Residents have no freedom of movement, they are denied the right to have family visits or meet their lawyers and are under a medical blockade. The Iraqi government is also trying to steal the residents’ property left at camp Ashraf and has so far prevented them from selling their property.
The third issue is the resettlement of the residents.
In the two and half years since the residents started relocation from Ashraf to Camp Liberty, only 10% of the 3,200 residents have been resettled outside Iraq and prospect for resettlement of the others looks dim, while all residents have been interviewed by UNHCR.
The question is what to do now?
1. The first step is an independent international investigation into the killings, in particular the massacre of 52 residents and the abduction of seven on September 1, 2013. Had there been an independent investigation into the first massacre and had its perpetrators been brought to justice, we would not have seen the following massacres. Such investigation would be a preventive measure. Therefore, I urge you and the International Human Rights Committee to call on the Government of Canada to initiate such an investigation by the relevant international authority.
2. To prevent another Srebrenica, the international community must provide security for the residents so long as they are in Camp Liberty, by stationing international observers and a unit of Blue Helmets in the Camp. By offering financial and logistical support for such an initiative, the Government of Canada can remove all obstacles and excuses.
3. Violation of the residents’ human rights is part of the ongoing human rights violations in Iran. Families of the 3000 Liberty residents in Iran are also suffering, as many of them have been arrested, abused, some executed and a number of them are on death row. This matter must be addressed at the UN Security Council. I call on the Canadian government to raise this matter in the third committee of the UN.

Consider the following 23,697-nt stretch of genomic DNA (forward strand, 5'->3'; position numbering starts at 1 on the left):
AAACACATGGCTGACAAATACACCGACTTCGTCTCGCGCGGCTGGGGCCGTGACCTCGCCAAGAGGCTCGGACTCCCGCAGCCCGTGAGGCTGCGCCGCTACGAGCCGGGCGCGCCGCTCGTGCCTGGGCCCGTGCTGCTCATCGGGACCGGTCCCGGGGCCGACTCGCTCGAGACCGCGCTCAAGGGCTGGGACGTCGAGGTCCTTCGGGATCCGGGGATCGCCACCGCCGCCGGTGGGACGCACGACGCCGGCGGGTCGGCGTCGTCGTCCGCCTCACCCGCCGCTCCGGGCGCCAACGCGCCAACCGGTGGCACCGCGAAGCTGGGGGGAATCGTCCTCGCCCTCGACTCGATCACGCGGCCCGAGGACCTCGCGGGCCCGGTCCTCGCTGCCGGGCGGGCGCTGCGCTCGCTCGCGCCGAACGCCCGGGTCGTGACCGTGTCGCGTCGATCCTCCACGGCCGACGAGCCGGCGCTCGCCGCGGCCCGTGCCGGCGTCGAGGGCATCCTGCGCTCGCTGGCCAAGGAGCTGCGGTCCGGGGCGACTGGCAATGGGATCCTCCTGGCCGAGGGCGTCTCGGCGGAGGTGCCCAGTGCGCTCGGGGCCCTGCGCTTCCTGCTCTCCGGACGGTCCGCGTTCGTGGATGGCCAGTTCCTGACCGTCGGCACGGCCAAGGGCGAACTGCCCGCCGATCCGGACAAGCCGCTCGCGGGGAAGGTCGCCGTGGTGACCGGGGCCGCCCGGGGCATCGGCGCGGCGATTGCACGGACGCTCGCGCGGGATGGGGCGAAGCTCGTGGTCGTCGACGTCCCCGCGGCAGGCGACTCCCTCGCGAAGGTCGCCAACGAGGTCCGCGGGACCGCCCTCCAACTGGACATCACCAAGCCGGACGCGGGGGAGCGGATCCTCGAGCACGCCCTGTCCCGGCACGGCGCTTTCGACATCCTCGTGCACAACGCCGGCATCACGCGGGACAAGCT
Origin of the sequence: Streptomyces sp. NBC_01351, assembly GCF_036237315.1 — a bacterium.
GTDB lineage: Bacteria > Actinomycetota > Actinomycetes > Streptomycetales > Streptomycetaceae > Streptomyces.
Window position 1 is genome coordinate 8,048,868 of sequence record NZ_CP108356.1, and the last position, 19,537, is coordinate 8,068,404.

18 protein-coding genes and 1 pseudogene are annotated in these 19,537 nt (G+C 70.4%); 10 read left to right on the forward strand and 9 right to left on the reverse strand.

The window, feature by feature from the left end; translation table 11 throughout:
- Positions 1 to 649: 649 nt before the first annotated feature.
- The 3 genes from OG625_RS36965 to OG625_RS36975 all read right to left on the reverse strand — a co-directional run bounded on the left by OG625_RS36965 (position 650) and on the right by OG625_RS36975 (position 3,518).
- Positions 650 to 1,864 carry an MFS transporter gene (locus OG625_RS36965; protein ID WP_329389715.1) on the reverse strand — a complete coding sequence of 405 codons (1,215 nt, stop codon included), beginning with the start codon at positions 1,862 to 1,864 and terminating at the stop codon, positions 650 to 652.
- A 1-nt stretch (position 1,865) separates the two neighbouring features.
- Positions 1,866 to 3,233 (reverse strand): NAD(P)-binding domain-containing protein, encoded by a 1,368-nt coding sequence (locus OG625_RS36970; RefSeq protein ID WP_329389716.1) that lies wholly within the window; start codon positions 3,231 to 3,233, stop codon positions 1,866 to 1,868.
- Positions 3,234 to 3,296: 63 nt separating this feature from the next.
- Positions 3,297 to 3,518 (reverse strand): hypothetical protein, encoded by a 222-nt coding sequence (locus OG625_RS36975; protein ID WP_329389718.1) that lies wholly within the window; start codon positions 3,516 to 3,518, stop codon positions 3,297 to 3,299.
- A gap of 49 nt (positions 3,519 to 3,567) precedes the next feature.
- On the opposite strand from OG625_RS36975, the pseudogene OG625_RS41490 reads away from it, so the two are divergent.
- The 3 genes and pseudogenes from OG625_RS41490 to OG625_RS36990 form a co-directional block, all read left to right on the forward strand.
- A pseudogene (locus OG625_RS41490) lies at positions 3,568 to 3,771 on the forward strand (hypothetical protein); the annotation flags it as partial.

In the end, I would like to thank the Government of Canada and the parliament for their firm position towards the Iranian regime.
In recent years, the Government’s severing diplomatic ties with the mullahs’ regime and parliamentarians’ support for the Iranian Resistance have been heart-warming for our people in their efforts to achieve freedom. The regime has intensified suppression because it feels more vulnerable.
Despite claims of moderation by the regime’s president, there have been more executions over the past year compared with any other year in the past 25 years.
Last month political prisoners in Evin prison were brutally attacked by prison guards and the mullahs intensified their attacks on Ashraf and Liberty. In such circumstances, Canada’s support for human rights in Iran, freedom and the Iranian Resistance is more effective than any other time.
Our objective is a free and democratic Iran.
A republic based on separation of religion and state, gender equality and rule of law.
A new Iran with no discrimination against religious or ethnic minorities. A non-nuclear Iran.
I thank you for your attention and I would like to hear your views.